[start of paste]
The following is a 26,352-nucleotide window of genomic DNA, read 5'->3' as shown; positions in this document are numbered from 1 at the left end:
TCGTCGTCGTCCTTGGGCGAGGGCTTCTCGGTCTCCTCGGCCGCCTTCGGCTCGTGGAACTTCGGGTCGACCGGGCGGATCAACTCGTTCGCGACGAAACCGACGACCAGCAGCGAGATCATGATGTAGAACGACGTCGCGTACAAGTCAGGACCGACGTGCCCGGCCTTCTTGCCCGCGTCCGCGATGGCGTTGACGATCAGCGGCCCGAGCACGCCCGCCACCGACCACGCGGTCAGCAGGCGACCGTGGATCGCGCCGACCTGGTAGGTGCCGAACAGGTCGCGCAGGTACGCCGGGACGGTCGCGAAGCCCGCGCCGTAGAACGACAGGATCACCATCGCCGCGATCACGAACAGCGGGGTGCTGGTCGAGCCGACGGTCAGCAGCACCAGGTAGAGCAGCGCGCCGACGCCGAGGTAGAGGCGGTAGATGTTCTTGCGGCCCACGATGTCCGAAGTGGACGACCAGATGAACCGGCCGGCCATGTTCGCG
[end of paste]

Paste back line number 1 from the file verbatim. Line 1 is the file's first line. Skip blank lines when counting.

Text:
The following is a 26,352-nucleotide window of genomic DNA, read 5'->3' as shown; positions in this document are numbered from 1 at the left end: